Should we stop teaching critical thinking? Meant as a prompt to further discussion, Critical Condition questions the assumption that every student should be turned into a "critical thinker."
The book starts with the pre-Socratics and the impact that Socrates' death had on his student Plato and traces the increasingly violent use of critical "attack" on a perceived opponent. From the Roman militarization of debate to the medieval Church's use of defence as a means of forcing confession and submission, the early phases of critical thinking were bound up in a type of attack that Finn suggests does not best serve intellectual inquiry. Recent developments have seen critical thinking become an ideology rather than a critical practice, with levels of debate devolving to the point where most debate becomes ad hominem. Far from arguing that we abandon critical inquiry, the author suggests that we emphasize a more open, loving system of engagement that is not only less inherently violent but also more robust when dealing with vastly more complex networks of information.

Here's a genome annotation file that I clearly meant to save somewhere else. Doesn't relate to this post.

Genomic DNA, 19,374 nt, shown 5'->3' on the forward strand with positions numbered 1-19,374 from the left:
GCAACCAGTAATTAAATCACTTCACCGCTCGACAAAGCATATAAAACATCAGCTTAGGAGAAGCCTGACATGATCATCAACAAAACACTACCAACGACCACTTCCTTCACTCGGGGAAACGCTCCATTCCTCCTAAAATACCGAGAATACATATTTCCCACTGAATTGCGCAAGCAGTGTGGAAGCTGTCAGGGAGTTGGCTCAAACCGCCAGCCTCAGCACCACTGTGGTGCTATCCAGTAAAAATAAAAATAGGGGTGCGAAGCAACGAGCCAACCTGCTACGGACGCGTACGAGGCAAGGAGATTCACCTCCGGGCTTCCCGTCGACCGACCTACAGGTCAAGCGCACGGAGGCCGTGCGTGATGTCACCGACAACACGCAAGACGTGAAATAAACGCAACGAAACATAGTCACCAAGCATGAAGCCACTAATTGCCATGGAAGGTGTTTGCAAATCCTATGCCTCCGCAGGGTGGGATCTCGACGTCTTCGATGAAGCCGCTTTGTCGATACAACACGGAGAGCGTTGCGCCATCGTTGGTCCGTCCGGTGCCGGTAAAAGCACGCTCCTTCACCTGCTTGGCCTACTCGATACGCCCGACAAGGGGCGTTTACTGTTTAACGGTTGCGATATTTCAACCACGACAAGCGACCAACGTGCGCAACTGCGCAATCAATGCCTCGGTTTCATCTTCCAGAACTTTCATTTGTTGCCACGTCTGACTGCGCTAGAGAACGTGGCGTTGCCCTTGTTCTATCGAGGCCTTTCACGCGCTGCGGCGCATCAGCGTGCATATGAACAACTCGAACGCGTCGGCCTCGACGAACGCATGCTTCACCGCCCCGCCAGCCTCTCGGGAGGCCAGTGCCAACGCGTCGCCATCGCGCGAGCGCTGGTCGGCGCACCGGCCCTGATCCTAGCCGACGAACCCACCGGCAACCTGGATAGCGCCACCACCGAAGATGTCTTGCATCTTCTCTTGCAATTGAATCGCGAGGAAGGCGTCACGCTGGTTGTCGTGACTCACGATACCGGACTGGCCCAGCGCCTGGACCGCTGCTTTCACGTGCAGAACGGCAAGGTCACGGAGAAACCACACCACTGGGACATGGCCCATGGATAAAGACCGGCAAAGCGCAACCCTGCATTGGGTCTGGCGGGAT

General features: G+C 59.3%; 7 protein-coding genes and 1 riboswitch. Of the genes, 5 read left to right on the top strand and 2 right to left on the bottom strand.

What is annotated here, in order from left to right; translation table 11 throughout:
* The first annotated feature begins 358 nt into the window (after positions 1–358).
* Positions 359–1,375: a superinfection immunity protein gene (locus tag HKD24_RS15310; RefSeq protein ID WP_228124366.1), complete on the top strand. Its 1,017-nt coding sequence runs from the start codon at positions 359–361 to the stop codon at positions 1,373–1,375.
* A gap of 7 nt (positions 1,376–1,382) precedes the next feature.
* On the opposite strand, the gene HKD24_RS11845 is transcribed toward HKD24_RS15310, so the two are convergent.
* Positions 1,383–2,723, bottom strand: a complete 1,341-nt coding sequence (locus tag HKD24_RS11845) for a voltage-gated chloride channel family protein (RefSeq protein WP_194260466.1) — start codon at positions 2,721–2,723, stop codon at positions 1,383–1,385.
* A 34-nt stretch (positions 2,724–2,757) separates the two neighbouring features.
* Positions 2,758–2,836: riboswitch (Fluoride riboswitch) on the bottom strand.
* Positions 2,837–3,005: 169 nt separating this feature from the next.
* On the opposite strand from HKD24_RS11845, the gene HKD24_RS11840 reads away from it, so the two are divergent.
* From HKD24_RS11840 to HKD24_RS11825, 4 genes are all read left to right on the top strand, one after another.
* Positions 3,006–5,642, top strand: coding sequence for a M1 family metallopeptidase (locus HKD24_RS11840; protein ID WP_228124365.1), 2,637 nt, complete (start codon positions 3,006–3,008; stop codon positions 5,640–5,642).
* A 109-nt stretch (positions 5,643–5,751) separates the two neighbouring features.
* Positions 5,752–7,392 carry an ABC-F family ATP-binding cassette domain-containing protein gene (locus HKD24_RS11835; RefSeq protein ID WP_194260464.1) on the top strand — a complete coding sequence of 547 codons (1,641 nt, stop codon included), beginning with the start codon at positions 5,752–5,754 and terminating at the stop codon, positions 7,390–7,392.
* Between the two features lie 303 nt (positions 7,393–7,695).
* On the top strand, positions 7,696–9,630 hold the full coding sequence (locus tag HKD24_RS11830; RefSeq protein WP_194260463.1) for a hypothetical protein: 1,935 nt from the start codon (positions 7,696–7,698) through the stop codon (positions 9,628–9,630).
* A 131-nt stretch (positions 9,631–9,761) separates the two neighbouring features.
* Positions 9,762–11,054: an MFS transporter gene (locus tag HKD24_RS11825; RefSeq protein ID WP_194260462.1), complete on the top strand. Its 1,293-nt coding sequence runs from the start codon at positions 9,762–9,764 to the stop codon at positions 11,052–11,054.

This book challenges long-held beliefs about the benefits of critical thinking, which is shown to be far too linear to deal with the twenty-first century world. Critical Condition is a call to action unlike any other.